I am descended from Jews on both sides of my family.Â My mother's line, the DePass, dates all the way back to the Spanish occupation of the Island.Â According to family tradition I am of English/German Jewish descent on my father's side, Therefore I am both Askenazi and Sephardic.Â The distinctions are not all that clear however.
The Sephardic Jews came here in 1530 according to the historic record that I have read.Â The Inquisition was instituted about 1480 to unite Spain as one nation under one religion.Â The persecution intensified in the 1490's under Tomas de Torquemada.Â The Jews were never allowed to face their accusers in open court and were never afforded legal council.Â In one report that I read, one man was accused because he would not eat pork.Â The defense that his refusal stemmed from his difficulty with digesting it was ignored.
They were subjected to the most cruel torture and many were force "converted" to "Christianity".Â To escape the persecution they migrated in droves.Â Many were expelled.Â Several families came here.Â I have traced the DePass name as far back as the 17th century.Â They may have changed their name to avoid persecution. I have been told that DePass is of Portuguese origin and they pretended to be Portuguese.Â I have not been able to confirm it, but their name was supposed to have originally been La Paz.Â That ruse, if that is what they did, would have resulted in their being expelled.
The earliest Jamaican record that has been shown to me is a notation of a marriage between Moses Delgado and Leah DePass in 1811.Â She was the daughter of Jacob DePass.Â Unfortunately, the record of the Jewish families of Port Royal is extremely sparse.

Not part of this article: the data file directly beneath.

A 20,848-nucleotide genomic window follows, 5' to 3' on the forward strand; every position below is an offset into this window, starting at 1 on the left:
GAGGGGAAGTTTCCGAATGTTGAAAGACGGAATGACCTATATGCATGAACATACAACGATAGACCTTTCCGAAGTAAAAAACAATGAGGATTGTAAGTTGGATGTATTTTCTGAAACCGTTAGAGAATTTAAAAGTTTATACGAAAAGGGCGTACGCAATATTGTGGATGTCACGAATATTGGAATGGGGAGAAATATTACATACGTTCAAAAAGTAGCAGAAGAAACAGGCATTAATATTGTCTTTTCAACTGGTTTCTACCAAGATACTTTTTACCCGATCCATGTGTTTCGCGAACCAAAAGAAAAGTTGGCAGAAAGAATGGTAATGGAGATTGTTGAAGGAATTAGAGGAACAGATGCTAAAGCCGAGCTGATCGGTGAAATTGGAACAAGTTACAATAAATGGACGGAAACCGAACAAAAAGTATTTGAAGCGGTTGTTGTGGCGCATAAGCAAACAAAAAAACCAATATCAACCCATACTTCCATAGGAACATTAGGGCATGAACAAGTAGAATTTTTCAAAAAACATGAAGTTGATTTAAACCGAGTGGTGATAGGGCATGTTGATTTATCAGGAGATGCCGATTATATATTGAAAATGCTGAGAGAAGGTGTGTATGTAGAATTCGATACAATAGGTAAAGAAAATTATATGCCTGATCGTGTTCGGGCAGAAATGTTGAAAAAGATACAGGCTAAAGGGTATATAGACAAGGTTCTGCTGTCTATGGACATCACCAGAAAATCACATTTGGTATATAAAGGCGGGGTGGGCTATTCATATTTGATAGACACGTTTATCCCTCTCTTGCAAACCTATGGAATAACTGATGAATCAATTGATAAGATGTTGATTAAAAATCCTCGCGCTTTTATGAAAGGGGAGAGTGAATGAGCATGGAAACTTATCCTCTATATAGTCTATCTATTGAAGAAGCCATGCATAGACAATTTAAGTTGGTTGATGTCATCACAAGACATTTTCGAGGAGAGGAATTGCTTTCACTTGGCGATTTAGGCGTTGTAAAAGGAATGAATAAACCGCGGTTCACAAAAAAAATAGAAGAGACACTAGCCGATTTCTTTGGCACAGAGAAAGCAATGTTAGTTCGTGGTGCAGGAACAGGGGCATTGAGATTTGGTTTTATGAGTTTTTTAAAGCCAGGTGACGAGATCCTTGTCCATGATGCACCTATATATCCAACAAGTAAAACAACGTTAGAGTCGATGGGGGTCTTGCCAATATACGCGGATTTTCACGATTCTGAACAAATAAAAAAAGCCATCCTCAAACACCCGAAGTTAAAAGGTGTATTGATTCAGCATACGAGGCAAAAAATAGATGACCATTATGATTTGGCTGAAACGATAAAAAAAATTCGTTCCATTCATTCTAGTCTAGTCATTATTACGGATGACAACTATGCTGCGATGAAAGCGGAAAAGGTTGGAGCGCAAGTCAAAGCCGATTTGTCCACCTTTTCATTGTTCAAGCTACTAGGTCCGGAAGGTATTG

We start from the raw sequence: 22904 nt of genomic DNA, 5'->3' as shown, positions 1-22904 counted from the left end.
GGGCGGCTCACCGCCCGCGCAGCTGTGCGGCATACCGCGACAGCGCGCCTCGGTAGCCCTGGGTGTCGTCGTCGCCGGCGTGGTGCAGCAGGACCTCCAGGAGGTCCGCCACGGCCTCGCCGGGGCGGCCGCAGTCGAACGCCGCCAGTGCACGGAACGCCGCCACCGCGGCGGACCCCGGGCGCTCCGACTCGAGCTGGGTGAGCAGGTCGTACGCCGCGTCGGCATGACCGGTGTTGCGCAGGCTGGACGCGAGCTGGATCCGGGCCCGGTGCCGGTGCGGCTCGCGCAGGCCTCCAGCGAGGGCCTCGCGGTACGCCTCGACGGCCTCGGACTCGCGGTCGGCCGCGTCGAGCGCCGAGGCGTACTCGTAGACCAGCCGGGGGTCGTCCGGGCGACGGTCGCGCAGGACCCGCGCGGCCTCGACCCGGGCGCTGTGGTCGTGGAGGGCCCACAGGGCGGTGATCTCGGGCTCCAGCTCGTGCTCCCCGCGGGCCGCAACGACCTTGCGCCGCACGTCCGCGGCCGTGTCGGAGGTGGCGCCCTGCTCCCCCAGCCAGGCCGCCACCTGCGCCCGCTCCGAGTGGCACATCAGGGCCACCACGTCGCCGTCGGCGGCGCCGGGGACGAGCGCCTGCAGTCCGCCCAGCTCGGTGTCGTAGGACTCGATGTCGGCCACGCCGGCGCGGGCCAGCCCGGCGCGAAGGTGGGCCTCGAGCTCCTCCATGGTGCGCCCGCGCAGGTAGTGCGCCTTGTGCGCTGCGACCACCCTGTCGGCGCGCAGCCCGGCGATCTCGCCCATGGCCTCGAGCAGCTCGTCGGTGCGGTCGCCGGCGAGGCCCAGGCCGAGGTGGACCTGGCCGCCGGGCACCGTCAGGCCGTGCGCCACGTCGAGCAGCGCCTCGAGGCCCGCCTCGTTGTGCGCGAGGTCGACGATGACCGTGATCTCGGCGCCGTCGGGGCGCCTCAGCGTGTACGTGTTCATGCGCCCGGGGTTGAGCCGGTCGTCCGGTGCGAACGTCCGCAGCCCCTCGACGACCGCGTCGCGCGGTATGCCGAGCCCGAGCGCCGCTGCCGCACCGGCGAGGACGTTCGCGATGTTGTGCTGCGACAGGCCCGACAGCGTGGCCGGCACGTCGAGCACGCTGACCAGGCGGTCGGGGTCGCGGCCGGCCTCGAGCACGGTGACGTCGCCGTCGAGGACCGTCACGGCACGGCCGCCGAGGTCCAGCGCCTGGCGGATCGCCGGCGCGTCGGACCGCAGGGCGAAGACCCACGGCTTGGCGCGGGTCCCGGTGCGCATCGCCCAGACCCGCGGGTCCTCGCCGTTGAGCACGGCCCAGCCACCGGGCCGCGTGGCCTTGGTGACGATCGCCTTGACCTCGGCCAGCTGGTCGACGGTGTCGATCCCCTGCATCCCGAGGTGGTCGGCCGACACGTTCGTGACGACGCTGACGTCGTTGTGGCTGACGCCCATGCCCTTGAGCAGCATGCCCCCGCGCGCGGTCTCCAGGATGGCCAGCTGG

When the English captured Jamaica, the Jews were very glad to stay.Â Some evenÂ made request to Oliver Cromwell to migrate to England.Â The request was granted probably because they were such successful bankers and were fluent in Spanish,Â both of which could prove of great benefit to the English economy.Â Cromwell's permission made the English Empire very attractive to the Jews and many came.Â They were even granted citizenship and could legally own property.
Notwithstanding their unusually good relationship with the English however, they were always second class citizens and throughout their history under English rule they kept up a relentless legal battle for full status as citizens.Â This was finally granted in stages.Â They were given the right to vote in 1831, gained political power and more freedom.
The ruins of theÂ Neveh Shalohm which was built in 1704 and destroyed by fire has been discovered.Â The names on the cemetery gravestones is supposed to include "de Pass", my ancestors.Â I will attempt to get details about them from the Neveh Shalohm Institute here in Kingston.
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